To a great extent, we determine the story of who we are, how we behave, and what is possible or impossible in our lives. He offers four conscious agreements to help us live well:
1. BBe impeccable with your word. This requires dedicated truthfulness with ourselves and others, and keeping our promises. Jesus says (Mathew 5:37): “Let your yes mean yes and your no mean no.”
I recently had an important teachable moment when my 7-year-old granddaughter became hurt and angry with me for not telling her I would miss our regular evening walk on the beach.
It was thoughtless of me, but I had no idea it meant that much to her. So I told her that any time I knew I wouldn’t be coming, I’d let her know ahead of time. She was still upset and said, “That’s a lie.”
I said, “No, darling, it’s a promise.” One I fully intend to keep.
Since that little blow-up, she’s been more affectionate, chattier, more loving and happier. A small thing that I forgot because I had a meeting that night? Not to her. And it gave me a far more mindful awareness of how essential it is to be impeccable in my word.
It’s also a good reminder to choose what I promise before I promise it! Often people tell us what we want to hear and then forget it. How trust would grow if we always kept our word.
2. Don’t take anything personally. Martha Graham, founder of modern dance, said: “What people think of you is none of your business.”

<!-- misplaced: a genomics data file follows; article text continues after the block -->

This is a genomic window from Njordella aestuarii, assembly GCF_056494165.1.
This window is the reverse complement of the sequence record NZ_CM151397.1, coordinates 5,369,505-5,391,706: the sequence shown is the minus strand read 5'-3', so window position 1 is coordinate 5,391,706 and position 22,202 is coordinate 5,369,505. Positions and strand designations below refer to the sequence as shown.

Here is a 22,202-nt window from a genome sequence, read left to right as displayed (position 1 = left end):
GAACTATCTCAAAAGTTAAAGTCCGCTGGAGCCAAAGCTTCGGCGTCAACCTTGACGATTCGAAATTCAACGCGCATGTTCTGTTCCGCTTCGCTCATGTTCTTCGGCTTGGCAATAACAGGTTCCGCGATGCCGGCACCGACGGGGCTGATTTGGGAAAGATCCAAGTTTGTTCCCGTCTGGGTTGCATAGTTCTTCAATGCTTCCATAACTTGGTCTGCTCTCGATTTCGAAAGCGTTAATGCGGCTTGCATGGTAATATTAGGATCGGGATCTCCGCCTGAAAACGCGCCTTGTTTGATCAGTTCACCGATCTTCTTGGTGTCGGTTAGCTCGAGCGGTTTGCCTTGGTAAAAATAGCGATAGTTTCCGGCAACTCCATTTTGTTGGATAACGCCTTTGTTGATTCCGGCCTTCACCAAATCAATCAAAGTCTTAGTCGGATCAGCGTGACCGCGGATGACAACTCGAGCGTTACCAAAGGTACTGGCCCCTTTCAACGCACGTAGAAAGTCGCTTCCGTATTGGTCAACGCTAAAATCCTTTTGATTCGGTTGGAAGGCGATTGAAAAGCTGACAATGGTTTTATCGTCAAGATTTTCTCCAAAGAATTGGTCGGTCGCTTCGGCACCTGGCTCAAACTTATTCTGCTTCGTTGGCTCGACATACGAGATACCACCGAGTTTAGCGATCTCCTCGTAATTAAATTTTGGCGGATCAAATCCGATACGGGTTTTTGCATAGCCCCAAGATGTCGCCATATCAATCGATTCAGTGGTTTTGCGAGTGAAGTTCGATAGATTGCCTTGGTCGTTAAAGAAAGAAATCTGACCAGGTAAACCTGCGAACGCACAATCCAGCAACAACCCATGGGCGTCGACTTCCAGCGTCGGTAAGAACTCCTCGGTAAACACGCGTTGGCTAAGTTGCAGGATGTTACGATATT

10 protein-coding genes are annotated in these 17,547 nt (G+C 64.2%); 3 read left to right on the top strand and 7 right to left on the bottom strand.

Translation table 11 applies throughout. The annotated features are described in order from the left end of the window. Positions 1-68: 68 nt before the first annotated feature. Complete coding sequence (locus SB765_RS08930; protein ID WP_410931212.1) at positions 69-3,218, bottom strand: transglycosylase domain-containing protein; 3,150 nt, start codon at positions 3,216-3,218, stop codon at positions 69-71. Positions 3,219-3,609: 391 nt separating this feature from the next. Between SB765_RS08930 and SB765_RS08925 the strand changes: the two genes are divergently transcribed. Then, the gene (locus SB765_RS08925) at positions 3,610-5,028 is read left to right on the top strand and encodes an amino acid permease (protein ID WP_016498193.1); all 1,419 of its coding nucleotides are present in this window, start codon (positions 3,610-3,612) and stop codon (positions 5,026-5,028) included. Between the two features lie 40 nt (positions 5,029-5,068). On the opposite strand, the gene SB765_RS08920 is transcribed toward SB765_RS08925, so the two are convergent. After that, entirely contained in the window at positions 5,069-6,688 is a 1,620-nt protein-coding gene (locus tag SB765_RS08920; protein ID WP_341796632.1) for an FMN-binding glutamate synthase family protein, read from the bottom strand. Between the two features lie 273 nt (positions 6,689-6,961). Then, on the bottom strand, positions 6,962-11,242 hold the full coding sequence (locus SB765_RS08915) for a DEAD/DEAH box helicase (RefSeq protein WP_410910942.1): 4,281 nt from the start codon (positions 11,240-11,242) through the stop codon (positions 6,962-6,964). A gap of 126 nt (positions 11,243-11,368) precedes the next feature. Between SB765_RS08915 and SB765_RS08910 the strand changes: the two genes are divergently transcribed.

Ruiz says everyone lives in their own world, and people’s reactions and accusations have little to do with anything others have or have not done. In my mokopuna’s case, the thoughts in her world matter to me, especially when she lost trust in me.
I also know she had had a rough day and her strong reaction may have had little to do with me. We can only ever do our own part. We cannot change others’ thoughts, feelings or ideas.
Too often they’re “Hector Projector”, putting on us things that are really about them.
To practice this agreement, we need to steadfastly avoid backbiting. Judging others is not our business either!
3. Don’t make assumptions. Don’t assume you know what someone thinks or feels. Have the courage to ask questions and get clarity.
I call this process Spiritual Companioning where we ask questions to help someone get to the heart of the matter.
“You hate me? What do you hate?”
To do this it helps to put on a shield of detachment and compassion so you don’t take on the other’s feelings.
Often even the strongest feelings can be resolved and healed through sacred curiosity.
4. Always do your best. Ruiz teaches us to refrain from judging ourselves or hauling around a load of guilt.
Instead we need to give our best, whatever the circumstances, and we will be content and happy. I think this is something we parents need to cling to when we wince with remorse over mistakes we made with our children.
Weren’t we doing our best at the time?
As Oprah Winfrey says, “When we know better, we do better.” We cannot blame ourselves for what we didn’t know. We can only make this present moment the best we have to give.
The choice to be impeccably truthful, detached from the reactions of others, keeping an open mind, and giving our best under all conditions frees us from needless pain, to live joyfully in each moment.